One of my biggest goals for myself this year was to embrace Writing Workshop and implement it the RIGHT WAY. I attended a few workshops, read a few books, and had a lot of conversations with my mentor Mrs. H and my wonderful lit specialist the fabulous Mrs. J. I was excited all summer to start the year off teaching writing this way and to build by "workshop" structure in the classroom. And as I was planning my first week of school, I figured there was no better time to start than the very first day of school. My mom (also a teacher) thinks I'm crazy for starting curriculum the first day, but so much of writing community, which is a perfect beginning of the year idea.
I am dedicating the entire first month of school to "ideas" lessons, or writing mini-lessons that focus on developing an idea for a writing piece, then setting it aside and continuing to brainstorm new ideas. The hope is that the students will generate so many ideas for writing pieces that they will never be able to say, "I have nothing to write about!!!" (Who hasn't heard that before...I can even hear it in this whining high-pitched voice in my head as I type it...) Today's mini-lesson was based on the theme "Summer Memories." I read aloud an adorable picture book called Wilfrid Gordon McDonald Partridge about a boy who collects a box of "memories" to share with an elderly friend who has lost her memory. As he shares each object with her, she remembers things in her own life. We then discussed how the objects in the book made us remember things in our own lives, too, and added some of these memories to our ongoing "ideas list" on the writing board. The kids' homework assignment tonight is to find an object at home that represents one of their summer memories.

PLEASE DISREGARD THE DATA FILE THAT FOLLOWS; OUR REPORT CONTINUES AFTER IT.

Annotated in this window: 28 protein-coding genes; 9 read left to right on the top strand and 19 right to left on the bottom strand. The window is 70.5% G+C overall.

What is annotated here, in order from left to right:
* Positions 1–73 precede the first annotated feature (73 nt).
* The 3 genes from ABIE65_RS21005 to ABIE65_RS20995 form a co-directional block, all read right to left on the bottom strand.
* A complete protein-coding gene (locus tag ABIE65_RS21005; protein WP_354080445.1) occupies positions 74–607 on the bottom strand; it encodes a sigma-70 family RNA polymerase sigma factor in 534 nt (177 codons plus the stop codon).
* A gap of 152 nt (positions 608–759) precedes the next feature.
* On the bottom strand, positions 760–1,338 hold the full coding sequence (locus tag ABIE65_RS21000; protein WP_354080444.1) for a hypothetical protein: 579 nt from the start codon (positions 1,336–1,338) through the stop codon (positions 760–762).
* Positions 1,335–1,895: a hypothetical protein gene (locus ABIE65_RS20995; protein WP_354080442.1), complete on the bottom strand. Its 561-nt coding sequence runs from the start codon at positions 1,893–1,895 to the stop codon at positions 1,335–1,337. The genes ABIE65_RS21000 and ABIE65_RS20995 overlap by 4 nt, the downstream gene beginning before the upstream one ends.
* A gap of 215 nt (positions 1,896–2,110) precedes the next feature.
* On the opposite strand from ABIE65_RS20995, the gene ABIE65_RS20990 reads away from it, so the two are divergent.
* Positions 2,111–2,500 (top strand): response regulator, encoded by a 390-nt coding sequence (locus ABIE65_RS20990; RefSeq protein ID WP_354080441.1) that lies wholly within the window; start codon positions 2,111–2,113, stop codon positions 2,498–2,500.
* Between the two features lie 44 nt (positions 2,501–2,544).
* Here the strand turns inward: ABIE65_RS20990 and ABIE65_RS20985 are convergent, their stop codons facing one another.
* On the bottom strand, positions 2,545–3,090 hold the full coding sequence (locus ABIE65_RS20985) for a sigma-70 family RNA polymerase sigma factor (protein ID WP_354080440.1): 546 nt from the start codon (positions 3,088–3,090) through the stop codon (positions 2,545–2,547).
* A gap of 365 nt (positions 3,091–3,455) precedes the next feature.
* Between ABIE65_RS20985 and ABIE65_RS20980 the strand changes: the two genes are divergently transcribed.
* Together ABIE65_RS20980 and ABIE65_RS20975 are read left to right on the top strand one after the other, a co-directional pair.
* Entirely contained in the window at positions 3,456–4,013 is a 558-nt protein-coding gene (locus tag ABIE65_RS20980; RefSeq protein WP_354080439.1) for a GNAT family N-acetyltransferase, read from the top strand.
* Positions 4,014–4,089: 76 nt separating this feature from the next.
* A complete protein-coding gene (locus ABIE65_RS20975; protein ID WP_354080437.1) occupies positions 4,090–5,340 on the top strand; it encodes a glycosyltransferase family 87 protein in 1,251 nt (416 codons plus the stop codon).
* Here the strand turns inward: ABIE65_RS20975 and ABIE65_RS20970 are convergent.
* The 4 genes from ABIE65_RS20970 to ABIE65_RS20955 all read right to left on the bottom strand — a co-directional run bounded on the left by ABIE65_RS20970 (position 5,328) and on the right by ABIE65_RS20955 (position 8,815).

I loved teaching this lesson. I will never understand how some teachers of intermediate grades don't see the value in read alouds or picture books or gathering students on the carpet for a lesson. They are not too old for these things. There is something magic about gathering close together as a class and sharing a story together. Not only did my students listen intently and share their own observations about the story, but when they returned to their desks with the assignment "Write about a summer memory you have, OR write about anything you want!" they did!. Yes, there were a few students I had to approach and whisper, "It's time to get started. Let's try and get 3 sentences on your paper before time is up." But what an auspicious beginning.
I am genuinely excited to see what the near future of our writing workshop holds in store. :)